Enlarging exciton coherence lengths in molecular aggregates is critical for enhancing the collective optical and transport properties of molecular thin film nanostructures or devices. We demonstrate that the exciton coherence length of squaraine aggregates can be increased from 10 to 24 molecular units at room temperature when preparing the aggregated thin film on a metallic rather than a dielectric substrate. Two-dimensional electronic spectroscopy measurements reveal a much lower degree of inhomogeneous line broadening for aggregates on a gold film, pointing to a reduced disorder. The result is corroborated by simulations based on a Frenkel exciton model including exciton-plasmon coupling effects. The simulation shows that localized, energetically nearly resonant excitons on spatially well separated segments can be radiatively coupled via delocalized surface plasmon polariton modes at a planar molecule-gold interface. Such plasmon-enhanced delocalization of the exciton wave function is of high importance for improving the coherent transport properties of molecular aggregates on the nanoscale. Additionally, it may help tailor the collective optical response of organic materials for quantum optical applications.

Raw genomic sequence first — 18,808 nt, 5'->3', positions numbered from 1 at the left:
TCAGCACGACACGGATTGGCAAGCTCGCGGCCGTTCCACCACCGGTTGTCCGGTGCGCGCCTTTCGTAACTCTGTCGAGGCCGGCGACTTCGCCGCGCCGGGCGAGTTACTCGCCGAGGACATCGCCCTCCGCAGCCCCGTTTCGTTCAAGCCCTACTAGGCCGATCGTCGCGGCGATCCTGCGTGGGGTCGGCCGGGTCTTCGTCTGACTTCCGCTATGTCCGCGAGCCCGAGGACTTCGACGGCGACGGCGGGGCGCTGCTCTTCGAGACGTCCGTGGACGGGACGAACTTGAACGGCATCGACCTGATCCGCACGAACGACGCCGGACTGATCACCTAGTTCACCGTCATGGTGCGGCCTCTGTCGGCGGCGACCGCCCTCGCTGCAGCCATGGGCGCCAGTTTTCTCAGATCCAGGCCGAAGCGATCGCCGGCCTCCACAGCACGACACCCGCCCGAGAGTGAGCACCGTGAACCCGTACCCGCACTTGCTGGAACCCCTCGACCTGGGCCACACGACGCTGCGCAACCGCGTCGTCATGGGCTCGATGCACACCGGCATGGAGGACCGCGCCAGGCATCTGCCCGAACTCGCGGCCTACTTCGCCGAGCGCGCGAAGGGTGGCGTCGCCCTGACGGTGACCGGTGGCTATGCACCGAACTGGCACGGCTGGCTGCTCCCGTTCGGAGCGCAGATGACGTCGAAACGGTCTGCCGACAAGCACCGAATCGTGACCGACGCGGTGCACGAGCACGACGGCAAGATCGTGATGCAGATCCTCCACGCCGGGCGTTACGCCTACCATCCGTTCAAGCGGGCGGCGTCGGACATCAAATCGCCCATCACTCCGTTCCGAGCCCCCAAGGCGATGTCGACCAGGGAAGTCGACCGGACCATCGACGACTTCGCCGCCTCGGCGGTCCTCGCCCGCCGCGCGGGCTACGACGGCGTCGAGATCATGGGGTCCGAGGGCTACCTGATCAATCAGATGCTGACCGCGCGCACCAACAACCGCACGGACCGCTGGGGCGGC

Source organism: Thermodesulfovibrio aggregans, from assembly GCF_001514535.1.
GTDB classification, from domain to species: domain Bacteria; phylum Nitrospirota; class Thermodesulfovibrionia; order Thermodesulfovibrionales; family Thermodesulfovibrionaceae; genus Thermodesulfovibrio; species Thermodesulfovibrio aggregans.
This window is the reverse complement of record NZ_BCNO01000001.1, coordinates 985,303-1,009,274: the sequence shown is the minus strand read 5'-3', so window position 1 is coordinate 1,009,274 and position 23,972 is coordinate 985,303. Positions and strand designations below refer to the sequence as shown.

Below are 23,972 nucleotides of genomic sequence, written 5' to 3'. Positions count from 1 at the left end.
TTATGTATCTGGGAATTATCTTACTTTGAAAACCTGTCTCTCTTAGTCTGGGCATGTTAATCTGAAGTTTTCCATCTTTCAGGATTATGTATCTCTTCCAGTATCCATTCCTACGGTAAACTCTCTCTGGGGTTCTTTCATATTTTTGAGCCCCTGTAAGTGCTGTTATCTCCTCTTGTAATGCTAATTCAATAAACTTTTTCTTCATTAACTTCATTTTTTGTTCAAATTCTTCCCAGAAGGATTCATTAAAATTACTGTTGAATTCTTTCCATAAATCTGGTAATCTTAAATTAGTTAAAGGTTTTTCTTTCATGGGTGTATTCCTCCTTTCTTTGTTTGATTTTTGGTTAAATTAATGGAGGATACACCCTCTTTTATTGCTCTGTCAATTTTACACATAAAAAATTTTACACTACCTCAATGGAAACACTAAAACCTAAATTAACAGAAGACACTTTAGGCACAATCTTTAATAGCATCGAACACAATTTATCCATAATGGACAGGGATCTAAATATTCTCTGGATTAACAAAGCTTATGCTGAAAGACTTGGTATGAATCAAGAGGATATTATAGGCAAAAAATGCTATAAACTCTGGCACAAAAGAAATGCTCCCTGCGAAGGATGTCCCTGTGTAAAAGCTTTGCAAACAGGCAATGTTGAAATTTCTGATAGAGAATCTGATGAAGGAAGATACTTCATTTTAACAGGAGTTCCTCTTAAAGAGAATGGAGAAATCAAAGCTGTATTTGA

- molecular aggregates
- surface plasmon polariton
- two-dimensional electronic spectroscopy
- wave function delocalization